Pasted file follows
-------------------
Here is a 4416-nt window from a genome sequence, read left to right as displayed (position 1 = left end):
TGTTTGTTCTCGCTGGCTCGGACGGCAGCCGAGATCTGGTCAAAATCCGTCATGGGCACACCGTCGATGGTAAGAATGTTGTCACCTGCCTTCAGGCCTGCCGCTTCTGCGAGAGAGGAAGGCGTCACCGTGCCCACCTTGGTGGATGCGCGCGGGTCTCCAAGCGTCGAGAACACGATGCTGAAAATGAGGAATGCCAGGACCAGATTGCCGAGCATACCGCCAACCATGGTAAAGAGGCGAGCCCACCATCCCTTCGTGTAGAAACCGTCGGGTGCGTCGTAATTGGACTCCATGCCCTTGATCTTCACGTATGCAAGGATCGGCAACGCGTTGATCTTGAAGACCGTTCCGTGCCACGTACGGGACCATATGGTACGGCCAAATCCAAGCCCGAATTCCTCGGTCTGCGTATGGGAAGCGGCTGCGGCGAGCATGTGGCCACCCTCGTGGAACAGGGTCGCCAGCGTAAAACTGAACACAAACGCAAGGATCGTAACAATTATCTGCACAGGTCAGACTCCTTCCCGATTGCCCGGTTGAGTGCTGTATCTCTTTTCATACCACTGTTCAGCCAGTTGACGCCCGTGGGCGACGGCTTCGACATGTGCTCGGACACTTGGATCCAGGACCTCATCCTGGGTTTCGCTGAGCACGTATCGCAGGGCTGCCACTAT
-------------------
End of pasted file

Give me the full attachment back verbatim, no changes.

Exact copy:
Here is a 4416-nt window from a genome sequence, read left to right as displayed (position 1 = left end):
TGTTTGTTCTCGCTGGCTCGGACGGCAGCCGAGATCTGGTCAAAATCCGTCATGGGCACACCGTCGATGGTAAGAATGTTGTCACCTGCCTTCAGGCCTGCCGCTTCTGCGAGAGAGGAAGGCGTCACCGTGCCCACCTTGGTGGATGCGCGCGGGTCTCCAAGCGTCGAGAACACGATGCTGAAAATGAGGAATGCCAGGACCAGATTGCCGAGCATACCGCCAACCATGGTAAAGAGGCGAGCCCACCATCCCTTCGTGTAGAAACCGTCGGGTGCGTCGTAATTGGACTCCATGCCCTTGATCTTCACGTATGCAAGGATCGGCAACGCGTTGATCTTGAAGACCGTTCCGTGCCACGTACGGGACCATATGGTACGGCCAAATCCAAGCCCGAATTCCTCGGTCTGCGTATGGGAAGCGGCTGCGGCGAGCATGTGGCCACCCTCGTGGAACAGGGTCGCCAGCGTAAAACTGAACACAAACGCAAGGATCGTAACAATTATCTGCACAGGTCAGACTCCTTCCCGATTGCCCGGTTGAGTGCTGTATCTCTTTTCATACCACTGTTCAGCCAGTTGACGCCCGTGGGCGACGGCTTCGACATGTGCTCGGACACTTGGATCCAGGACCTCATCCTGGGTTTCGCTGAGCACGTATCGCAGGGCTGCCACTAT